Director: Gareth Evans
Runtime: 150 minutes
Gareth Evans' The Raid was never the sort of movie that demanded a sequel. In fact, the idea of a sequel seemed, at first glance, like a cheap cash-in on the success of the outlandishly entertaining first film. Yet where many sequels either cover the same ground (The Hangover 2) or simply fail to extend a story (Pirates of the Caribbean 4), Evans has hit the bullseye. The Welsh-born director's follow-up, hitting the US two years after the original, proves to be more than worth the wait. Evans has retained all of the good things from The Raid, while smartly changing the pacing and upping the narrative complexity.
The Raid opened in the confines of Rama's (Iko Uwais) apartment, which was fitting, seeing as the majority of the film took place in a single apartment complex. By contrast, the sequel opens on a wide shot of a field. It was hinted that there was more going on outside of the self-contained crime empire from The Raid. In The Raid 2, we, along with Rama, are finally dragged into the bigger picture. Barely after the events of the first film, Rama finds himself roped into a dangerous undercover mission. He'll be placed in prison to befriend Uco (Arifin Putra). Uco is the son of Bangun (Tio Pakusodewo), an Indonesian patriarch and crime boss who has maintained a peaceful relationship with the competition, the Goto family from Japan.
In the opening minutes of The Raid 2 Evans establishes more plot than the entirety of his first film. The Raid's narrative minimalism was a key component of its success. It allowed for an almost non-stop barrage of brilliantly executed fight sequences that never had to be broken up by excessive talk. Thankfully, Evans proves himself up to the task of widening the scope and changing his plotting format. The Raid 2 has plenty of action, but it also provides plenty of breathing room between melees. Evans' dialogue ranges from functional to melodramatic, but he never gives into to monologues or excessive exposition.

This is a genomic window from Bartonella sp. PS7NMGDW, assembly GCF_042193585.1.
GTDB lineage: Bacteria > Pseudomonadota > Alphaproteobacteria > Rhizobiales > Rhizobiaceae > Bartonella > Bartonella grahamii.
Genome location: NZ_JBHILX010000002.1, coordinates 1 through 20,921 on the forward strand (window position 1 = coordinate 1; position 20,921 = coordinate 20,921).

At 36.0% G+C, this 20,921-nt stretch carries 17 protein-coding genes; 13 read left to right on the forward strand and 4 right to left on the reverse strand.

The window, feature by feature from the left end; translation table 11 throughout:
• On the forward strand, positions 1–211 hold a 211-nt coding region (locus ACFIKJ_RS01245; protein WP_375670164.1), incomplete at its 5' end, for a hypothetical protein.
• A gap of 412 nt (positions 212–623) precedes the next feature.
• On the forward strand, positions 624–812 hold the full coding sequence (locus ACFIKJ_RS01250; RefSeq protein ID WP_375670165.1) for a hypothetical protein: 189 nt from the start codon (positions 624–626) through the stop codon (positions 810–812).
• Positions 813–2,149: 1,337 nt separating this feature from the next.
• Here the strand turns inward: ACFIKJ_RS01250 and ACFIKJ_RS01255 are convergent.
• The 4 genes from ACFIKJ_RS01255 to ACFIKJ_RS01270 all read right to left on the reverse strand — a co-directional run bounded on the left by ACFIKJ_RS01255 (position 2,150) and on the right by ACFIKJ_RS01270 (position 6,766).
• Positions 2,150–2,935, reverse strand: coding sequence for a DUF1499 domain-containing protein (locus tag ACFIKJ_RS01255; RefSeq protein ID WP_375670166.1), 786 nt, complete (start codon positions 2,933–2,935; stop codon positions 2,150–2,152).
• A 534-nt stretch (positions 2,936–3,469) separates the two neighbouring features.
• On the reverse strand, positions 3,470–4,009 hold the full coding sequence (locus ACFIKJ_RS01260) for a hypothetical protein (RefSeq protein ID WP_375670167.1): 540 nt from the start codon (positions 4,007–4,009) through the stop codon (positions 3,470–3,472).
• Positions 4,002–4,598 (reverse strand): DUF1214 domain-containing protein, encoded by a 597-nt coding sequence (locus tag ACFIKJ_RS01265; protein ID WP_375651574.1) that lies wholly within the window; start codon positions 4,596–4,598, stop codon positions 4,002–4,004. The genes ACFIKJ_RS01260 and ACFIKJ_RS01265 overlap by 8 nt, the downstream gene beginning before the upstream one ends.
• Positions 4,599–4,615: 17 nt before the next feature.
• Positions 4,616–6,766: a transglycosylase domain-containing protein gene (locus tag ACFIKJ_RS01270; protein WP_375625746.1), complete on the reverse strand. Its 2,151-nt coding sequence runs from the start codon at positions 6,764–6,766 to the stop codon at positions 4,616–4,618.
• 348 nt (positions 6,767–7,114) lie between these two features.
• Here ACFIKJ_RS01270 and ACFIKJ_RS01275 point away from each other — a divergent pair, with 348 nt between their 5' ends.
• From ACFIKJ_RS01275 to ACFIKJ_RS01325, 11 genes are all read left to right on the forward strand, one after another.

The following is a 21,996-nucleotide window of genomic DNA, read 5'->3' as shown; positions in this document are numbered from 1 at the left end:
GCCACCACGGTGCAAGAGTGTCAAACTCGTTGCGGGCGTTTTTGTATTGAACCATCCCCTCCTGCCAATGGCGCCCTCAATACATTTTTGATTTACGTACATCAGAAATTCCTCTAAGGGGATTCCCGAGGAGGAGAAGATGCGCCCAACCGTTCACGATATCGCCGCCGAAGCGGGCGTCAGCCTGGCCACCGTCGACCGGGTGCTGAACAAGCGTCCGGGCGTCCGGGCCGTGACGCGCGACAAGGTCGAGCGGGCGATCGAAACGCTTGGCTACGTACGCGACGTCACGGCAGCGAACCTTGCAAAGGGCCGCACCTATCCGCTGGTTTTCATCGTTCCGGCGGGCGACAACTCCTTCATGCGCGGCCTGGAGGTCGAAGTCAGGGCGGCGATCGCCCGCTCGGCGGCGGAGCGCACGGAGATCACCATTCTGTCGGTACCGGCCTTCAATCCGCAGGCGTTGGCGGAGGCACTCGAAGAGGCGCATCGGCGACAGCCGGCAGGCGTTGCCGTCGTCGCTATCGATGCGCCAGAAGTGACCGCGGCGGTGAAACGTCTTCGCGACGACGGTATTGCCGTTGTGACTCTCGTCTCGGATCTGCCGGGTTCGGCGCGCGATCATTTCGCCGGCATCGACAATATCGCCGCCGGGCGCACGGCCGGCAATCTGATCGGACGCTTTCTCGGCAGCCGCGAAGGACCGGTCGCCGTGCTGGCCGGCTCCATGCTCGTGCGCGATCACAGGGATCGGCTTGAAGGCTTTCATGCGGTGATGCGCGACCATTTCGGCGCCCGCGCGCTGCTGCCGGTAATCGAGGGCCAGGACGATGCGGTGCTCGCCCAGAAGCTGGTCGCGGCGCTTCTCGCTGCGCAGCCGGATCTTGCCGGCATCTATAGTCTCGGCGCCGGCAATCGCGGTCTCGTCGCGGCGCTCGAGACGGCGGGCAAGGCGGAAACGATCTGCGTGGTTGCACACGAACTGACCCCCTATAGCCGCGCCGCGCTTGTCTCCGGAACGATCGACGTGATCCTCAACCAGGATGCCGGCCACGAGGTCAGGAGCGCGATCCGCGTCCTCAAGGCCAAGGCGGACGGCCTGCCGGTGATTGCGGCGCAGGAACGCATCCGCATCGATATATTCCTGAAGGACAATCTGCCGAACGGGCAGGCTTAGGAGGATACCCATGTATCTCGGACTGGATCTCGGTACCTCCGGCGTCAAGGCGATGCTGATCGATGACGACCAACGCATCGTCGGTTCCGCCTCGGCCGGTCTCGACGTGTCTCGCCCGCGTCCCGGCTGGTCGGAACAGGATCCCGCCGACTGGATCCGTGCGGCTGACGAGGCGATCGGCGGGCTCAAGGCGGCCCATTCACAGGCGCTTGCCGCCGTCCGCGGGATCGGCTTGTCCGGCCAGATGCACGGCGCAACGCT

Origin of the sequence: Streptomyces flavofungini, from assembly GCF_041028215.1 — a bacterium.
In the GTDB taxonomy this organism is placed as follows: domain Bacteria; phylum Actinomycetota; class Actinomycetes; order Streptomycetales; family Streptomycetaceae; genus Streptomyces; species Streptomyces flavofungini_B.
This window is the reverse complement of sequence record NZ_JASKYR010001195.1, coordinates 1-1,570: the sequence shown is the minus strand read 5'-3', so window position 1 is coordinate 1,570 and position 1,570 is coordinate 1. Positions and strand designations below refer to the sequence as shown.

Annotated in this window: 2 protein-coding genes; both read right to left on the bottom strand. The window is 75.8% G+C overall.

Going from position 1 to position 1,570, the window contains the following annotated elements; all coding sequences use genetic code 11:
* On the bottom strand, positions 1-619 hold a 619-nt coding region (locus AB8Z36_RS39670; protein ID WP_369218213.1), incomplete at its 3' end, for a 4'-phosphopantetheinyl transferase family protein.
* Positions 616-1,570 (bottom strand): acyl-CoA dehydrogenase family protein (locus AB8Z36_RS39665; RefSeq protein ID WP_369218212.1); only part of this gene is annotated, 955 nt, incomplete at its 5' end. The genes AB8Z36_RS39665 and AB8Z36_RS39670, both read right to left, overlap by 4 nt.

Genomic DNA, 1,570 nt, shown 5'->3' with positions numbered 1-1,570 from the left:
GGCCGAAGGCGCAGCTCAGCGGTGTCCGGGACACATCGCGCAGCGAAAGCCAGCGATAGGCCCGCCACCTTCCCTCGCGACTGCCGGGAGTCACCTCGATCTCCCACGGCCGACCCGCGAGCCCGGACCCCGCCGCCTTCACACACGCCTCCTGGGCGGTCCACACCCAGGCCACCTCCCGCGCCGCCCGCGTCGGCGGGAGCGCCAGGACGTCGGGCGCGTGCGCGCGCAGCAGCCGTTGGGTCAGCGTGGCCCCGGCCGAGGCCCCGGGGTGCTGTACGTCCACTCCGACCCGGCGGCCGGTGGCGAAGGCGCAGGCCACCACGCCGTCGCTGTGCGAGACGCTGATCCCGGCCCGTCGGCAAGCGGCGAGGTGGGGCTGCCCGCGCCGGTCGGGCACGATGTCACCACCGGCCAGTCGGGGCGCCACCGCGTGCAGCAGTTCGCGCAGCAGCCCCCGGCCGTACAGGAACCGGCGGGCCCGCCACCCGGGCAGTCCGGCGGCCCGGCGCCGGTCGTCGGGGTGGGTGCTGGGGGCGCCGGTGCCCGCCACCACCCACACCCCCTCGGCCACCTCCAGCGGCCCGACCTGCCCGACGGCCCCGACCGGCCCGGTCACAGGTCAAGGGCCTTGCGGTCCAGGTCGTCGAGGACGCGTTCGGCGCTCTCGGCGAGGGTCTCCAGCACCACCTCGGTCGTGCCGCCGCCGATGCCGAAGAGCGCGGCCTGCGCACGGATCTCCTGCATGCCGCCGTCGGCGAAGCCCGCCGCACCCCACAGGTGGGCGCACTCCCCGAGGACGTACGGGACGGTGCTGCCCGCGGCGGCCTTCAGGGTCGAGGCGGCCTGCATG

Because, even with its added plot complexities, the real draw of The Raid's world has always been linked to its visual storytelling. Evans understands this as a writer, director, and editor (he has sole credit in all three departments, which is staggering). So even though the emotions and motivations are only marginally deeper here than they were in the previous film, Evans has once again provided enough to ensure that the combat-free scenes are worthwhile.
And, frankly, it's a good thing that Evans decided to devote so much time to the plot in his sequel. The fights in The Raid 2 are just as fast, clear, and brutal, to the point where they can be exhausting. Evans and his pair of cinematographers keep a clear eye on the action, allowing the lightning fast fight choreography to actually shine. It takes a film like The Raid 2 to really demonstrate how gifted one must be to shoot and edit a legitimately compelling fight scene. Under different circumstances, these fights could have grown tedious after seconds. After all, they largely involve one simple character (Rama) fighting off nameless henchman. Even an intriguing brother-sister duo (he with a baseball bat, she with a pair of hammers) are given no development, and are only differentiated by being better fighters than the henchmen. There's minimal investment in Rama, and none at all in his opponents. By that logic, the film's fight sequences should be empty. Yet Evans' ability to highlight the high speed brutality of the choreography, coupled with truly outstanding sound work, ensures that every last punch, kick, and snap registers.
Where The Raid 2 starts to go astray is in its pacing. Evans builds the mayhem up to a point that feels like a solid moment to leave open for the already-planned part three. Instead, this moment is just another rest before the finale, which consists of three back-to-back battles. Thankfully, the fights themselves are varied, but the awkward shift feels out of place in a film that otherwise moves smoothly between drama and bloody mayhem. That said, Evans deserves credit for not lingering on the brutality longer than need be. Blood flies all over the place, but the camera hardly jams one's face in it. And, in a few instances, Evans pulls back and avoids showing the goriest details.
The Raid 2 also has flashes of humor that keep it grounded. The amount of violence that bodies take is insane, but the film compensates by having the blows hurt, and by not weighing its story down with self-importance. In doing so, Evans is able to achieve the epic scale he's so clearly wants to obtain. Where The Raid 3 can possibly go from here, I'm not sure. However, it's difficult to argue that Evans and his collaborators are onto something special with this story. By keeping the characterization straightforward and the action brilliant, they've hit a sweet spot that so many action movies could only dream of hitting. It's not high art, but The Raid 2 is a stellar example of action filmmaking at its absolute best.